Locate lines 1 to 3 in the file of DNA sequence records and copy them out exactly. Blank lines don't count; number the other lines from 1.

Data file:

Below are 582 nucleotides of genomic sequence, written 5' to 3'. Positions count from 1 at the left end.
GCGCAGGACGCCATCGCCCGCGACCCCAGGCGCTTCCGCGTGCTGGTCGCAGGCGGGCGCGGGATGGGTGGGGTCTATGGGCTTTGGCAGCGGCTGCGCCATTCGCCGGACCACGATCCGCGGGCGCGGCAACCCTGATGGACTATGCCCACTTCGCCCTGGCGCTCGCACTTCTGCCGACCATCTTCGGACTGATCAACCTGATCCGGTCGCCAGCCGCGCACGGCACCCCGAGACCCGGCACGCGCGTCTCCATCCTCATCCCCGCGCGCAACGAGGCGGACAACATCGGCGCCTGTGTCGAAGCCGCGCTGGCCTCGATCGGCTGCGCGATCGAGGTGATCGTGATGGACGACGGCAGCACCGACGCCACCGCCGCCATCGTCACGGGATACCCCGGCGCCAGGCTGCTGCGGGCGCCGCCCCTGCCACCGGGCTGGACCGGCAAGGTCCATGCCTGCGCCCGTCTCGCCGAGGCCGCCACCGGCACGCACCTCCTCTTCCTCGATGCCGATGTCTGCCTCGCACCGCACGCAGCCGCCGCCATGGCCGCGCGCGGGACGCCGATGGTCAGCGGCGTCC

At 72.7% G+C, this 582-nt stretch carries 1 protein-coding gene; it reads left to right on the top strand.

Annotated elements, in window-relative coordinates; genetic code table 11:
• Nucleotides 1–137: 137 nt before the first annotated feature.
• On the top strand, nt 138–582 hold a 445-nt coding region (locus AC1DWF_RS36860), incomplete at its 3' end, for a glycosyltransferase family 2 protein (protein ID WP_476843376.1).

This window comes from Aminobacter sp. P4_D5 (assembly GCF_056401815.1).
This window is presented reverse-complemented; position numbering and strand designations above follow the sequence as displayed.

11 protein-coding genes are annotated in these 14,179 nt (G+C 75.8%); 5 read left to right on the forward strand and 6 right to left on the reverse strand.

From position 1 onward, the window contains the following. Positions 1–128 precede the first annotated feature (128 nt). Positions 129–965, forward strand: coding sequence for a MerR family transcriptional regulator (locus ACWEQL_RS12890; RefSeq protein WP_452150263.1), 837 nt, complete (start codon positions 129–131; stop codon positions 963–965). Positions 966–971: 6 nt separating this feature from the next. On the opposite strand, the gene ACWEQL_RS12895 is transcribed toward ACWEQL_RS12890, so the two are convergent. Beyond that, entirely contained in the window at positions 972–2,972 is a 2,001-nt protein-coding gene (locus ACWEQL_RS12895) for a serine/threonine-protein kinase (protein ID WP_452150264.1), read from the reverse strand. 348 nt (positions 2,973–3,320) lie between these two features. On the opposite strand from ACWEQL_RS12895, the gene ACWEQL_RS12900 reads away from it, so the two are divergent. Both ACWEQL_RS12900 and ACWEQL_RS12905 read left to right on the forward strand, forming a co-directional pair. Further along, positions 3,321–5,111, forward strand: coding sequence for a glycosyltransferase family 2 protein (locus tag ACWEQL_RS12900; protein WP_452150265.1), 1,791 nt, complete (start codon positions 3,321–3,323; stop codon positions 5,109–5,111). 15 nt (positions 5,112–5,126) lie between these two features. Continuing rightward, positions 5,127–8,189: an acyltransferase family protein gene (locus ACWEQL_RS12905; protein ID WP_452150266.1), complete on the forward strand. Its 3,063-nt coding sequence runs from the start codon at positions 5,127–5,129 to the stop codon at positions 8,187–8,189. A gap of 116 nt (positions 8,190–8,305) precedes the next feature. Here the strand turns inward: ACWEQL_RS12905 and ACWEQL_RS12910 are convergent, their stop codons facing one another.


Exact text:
Below are 582 nucleotides of genomic sequence, written 5' to 3'. Positions count from 1 at the left end.
GCGCAGGACGCCATCGCCCGCGACCCCAGGCGCTTCCGCGTGCTGGTCGCAGGCGGGCGCGGGATGGGTGGGGTCTATGGGCTTTGGCAGCGGCTGCGCCATTCGCCGGACCACGATCCGCGGGCGCGGCAACCCTGATGGACTATGCCCACTTCGCCCTGGCGCTCGCACTTCTGCCGACCATCTTCGGACTGATCAACCTGATCCGGTCGCCAGCCGCGCACGGCACCCCGAGACCCGGCACGCGCGTCTCCATCCTCATCCCCGCGCGCAACGAGGCGGACAACATCGGCGCCTGTGTCGAAGCCGCGCTGGCCTCGATCGGCTGCGCGATCGAGGTGATCGTGATGGACGACGGCAGCACCGACGCCACCGCCGCCATCGTCACGGGATACCCCGGCGCCAGGCTGCTGCGGGCGCCGCCCCTGCCACCGGGCTGGACCGGCAAGGTCCATGCCTGCGCCCGTCTCGCCGAGGCCGCCACCGGCACGCACCTCCTCTTCCTCGATGCCGATGTCTGCCTCGCACCGCACGCAGCCGCCGCCATGGCCGCGCGCGGGACGCCGATGGTCAGCGGCGTCC

At 72.7% G+C, this 582-nt stretch carries 1 protein-coding gene; it reads left to right on the top strand.